Actor, creator, magician and illusionist, Geoff Sobelle performs miracles. What a wild idea to construct a house on the stage— bring in fixtures, furnish it and then haul in inhabitants. Yet with all the assembly and building, and all the acting, physical comedy and activity, this is, at heart, a thought piece. Conceptually HOME is not far off from his magnificent THE OBJECT LESSON, with its mining of memories. But where that show was about rummaging in the past and looking back, HOME is about simultaneity and mostly about the transitory nature of a house, a home. Unless you’ve already read about Sobelle’s HOME, you get it kind of gradually. If you haven’t seen the show yet, but plan to do so, go experience it – and hold off on reading.
In a clever devised performance, former and subsequent residents of a house co-exist without realizing it. They’re in and out of the bedroom or the kitchen or taking a shower, doing everyday things that take place in a home —minus the universals of sex and TV, that is. In a strange, unreal time-lapse realism, people appear and disappear, and something is always going on. In his THE OBJECT LESSON, the magic is saved for a surprise at the end. In HOME mind-boggling humorous magic is dispensed throughout, and the very best tricks occur early on.
A Dylanesque troubadour, who exists on a different plane from the occupants, shows up from time to time, playing various instruments and singing what seem to be intricate songs. Unfortunately, from my seat in the back half of the theater, I caught at best 20% of the lyrics. Around the edges, barely integrated into the work, a couple of women recite descriptions of the layout of their childhood houses. This may have been intended to make things more experiential, spurring audience members to think about their own domiciles. HOME is full of both wonderful things and excess— deliberate excess that runneth over late in the piece. A big ungainly party doesn’t play out as well in reality as it might in concept. A mob has amassed for a mashup of major events that have taken place in the house. With subtle help from his lieutenants in other rooms, Sobelle, in the main room, manages to stealthily direct participants. Yet this penultimate and endlessly accumulating scene lags as the party drags on. The guests over-stay their welcome and they should all go home. But wait, this is/was their home.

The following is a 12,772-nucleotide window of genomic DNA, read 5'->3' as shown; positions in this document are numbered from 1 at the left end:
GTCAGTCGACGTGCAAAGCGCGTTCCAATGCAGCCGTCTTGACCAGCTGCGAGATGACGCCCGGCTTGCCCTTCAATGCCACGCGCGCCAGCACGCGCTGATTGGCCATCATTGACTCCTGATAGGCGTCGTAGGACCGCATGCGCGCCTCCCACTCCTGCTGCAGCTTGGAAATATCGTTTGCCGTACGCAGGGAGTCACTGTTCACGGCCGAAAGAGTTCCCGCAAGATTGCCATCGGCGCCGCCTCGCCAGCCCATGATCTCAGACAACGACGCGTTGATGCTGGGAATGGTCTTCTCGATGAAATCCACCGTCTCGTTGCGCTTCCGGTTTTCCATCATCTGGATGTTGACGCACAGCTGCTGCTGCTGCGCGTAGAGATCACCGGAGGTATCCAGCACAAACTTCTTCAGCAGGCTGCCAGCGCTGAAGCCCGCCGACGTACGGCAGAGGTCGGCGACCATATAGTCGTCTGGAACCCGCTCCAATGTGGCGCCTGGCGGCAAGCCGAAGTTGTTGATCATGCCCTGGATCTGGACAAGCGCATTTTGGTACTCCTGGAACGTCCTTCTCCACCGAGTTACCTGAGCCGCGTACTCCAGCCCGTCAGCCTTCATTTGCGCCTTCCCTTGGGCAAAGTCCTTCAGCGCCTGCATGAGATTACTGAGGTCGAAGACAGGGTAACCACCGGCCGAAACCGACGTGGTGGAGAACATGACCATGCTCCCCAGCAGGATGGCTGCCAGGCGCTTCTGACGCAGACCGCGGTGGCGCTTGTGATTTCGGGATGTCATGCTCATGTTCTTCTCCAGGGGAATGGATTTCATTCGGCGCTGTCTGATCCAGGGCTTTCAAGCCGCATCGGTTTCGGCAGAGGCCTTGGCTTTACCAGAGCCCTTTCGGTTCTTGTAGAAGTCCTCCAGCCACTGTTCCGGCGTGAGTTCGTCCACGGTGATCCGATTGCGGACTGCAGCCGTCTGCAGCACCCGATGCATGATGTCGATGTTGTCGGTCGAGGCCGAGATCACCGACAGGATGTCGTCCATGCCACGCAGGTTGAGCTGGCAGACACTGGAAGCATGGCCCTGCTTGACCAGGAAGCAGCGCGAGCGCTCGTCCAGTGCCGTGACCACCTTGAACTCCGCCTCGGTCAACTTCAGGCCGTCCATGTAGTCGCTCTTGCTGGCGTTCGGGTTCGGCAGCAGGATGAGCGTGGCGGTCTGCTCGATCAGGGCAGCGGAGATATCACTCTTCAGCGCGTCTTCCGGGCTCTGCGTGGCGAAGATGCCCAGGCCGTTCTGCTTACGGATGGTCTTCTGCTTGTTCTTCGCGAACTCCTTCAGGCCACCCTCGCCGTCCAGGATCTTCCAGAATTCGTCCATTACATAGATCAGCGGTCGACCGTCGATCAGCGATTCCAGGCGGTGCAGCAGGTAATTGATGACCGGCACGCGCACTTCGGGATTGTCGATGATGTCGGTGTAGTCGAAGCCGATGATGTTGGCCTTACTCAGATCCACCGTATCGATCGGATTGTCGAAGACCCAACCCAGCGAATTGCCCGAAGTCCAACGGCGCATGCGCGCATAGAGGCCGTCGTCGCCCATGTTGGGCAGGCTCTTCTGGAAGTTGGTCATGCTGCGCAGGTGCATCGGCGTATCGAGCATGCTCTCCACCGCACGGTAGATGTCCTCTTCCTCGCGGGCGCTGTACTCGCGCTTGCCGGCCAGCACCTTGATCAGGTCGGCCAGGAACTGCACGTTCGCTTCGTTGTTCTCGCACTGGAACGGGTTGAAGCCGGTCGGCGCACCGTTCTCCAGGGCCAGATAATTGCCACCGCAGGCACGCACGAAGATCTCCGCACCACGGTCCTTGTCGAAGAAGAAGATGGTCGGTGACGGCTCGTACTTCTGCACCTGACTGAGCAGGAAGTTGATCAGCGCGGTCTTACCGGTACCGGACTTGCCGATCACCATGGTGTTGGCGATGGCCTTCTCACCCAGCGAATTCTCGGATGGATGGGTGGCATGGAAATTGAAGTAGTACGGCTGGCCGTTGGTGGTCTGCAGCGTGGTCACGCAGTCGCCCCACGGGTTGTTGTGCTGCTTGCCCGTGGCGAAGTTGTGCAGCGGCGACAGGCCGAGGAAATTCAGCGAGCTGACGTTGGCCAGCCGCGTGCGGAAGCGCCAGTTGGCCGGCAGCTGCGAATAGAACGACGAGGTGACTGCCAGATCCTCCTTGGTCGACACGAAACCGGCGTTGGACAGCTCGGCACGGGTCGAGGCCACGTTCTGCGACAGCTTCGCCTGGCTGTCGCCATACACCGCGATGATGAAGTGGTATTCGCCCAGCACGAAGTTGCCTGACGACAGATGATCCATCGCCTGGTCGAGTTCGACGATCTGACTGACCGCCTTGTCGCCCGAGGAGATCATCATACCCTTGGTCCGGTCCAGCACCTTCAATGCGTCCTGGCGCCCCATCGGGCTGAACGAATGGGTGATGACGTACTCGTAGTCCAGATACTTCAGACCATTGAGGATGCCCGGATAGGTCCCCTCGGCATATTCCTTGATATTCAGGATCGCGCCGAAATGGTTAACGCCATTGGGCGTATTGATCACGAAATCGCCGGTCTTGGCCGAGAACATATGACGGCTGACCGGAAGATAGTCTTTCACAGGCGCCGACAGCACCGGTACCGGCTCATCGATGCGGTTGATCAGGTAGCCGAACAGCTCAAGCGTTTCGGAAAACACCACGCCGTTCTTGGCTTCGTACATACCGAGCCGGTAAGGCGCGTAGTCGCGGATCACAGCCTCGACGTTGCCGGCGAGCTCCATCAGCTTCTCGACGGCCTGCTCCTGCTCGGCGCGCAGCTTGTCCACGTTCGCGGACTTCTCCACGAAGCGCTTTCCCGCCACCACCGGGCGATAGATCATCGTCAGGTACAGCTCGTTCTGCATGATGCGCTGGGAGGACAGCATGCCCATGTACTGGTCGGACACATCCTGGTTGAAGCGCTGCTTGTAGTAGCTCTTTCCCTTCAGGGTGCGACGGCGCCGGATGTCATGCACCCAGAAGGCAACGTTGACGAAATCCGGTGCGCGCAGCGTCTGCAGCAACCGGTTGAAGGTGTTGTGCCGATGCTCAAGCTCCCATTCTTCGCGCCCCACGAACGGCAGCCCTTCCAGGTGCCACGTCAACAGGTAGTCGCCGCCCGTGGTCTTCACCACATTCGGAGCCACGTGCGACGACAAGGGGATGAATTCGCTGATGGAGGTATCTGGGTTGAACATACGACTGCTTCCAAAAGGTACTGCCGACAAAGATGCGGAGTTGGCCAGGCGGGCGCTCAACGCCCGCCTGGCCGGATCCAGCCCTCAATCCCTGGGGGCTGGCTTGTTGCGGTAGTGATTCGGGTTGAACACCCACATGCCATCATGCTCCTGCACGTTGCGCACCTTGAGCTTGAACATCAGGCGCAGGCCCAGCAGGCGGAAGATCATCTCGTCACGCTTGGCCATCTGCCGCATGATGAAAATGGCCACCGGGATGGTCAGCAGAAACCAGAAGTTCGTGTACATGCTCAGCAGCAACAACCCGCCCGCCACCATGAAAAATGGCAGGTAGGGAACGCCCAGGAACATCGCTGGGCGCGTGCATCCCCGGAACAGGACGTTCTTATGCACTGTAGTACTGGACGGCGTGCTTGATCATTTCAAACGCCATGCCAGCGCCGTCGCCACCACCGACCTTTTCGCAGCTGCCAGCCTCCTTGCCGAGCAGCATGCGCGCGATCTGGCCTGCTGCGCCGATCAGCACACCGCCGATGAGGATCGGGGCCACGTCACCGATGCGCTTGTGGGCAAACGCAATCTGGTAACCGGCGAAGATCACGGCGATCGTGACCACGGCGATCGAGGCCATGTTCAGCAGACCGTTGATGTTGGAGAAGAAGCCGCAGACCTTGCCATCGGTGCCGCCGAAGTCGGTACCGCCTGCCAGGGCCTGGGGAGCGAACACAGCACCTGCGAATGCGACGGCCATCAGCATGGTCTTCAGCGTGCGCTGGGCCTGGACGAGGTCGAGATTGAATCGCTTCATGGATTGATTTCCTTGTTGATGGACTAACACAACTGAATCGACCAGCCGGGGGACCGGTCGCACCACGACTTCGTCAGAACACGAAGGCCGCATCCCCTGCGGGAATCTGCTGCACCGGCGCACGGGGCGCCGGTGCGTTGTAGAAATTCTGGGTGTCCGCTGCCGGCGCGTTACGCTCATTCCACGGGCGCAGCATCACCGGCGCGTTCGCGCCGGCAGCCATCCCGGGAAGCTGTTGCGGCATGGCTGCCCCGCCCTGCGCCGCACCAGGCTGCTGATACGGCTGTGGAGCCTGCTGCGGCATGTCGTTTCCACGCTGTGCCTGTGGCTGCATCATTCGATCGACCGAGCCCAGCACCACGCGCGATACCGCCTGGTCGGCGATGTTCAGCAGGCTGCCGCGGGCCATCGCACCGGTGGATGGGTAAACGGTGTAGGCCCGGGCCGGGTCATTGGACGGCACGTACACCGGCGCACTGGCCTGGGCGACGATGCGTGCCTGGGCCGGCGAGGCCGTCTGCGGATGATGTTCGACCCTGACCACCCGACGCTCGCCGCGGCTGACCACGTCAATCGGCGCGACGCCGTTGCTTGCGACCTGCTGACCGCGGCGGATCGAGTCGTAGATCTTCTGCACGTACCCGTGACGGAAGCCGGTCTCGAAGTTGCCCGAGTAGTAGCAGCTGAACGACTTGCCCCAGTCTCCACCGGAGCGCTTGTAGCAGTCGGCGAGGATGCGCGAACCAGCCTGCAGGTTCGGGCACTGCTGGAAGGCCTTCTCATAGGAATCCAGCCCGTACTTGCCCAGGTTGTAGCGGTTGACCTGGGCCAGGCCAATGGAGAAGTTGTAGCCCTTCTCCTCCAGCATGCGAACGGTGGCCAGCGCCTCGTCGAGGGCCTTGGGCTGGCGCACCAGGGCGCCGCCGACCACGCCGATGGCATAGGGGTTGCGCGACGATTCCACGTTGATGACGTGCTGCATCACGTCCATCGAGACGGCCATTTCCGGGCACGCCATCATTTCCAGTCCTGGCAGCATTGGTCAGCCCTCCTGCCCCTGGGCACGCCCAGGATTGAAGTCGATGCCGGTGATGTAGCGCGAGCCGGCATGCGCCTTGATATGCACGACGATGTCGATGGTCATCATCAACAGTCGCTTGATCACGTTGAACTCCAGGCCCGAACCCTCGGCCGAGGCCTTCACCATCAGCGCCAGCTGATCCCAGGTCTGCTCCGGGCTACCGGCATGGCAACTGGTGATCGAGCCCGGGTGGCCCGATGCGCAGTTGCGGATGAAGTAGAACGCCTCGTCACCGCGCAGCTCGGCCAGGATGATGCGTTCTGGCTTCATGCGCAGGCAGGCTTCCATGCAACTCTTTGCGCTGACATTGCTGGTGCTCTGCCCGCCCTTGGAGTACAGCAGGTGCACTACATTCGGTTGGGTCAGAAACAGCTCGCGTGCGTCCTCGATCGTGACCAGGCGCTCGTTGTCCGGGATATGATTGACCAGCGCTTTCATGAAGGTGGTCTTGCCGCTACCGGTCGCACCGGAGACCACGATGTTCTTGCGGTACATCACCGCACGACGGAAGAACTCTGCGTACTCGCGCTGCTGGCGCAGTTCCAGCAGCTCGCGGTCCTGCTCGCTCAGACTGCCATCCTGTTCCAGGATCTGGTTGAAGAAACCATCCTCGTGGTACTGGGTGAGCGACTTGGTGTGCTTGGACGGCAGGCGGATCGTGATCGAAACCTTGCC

Geoff Sobelle is an artistic genius I’ve admired for years. So I figure that any issues I may have can’t lie with him. So it must be me. Happily, in the end an artful and solemn coda brings it all back home.
[Prince Music Theater, 1412 Chestnut Street] September 13-16, 2017; fringearts.com/event/home/
Creator: Geoff Sobelle
Director: Lee Sunday Evans
Performers/Creators: Sophie Bortolussi, Josh Crouch, Jennifer Kidwell, Justin Rose, Geoff Sobelle, Ching Valdez-Arran, unnamed extras and audience
Set Design: Steven Dufala
Music: Elvis Perkins
Choreography: David Neumann
Sound: Brandon Wolcott
Lighting: Chris Kuhl
Costumes: Karen Young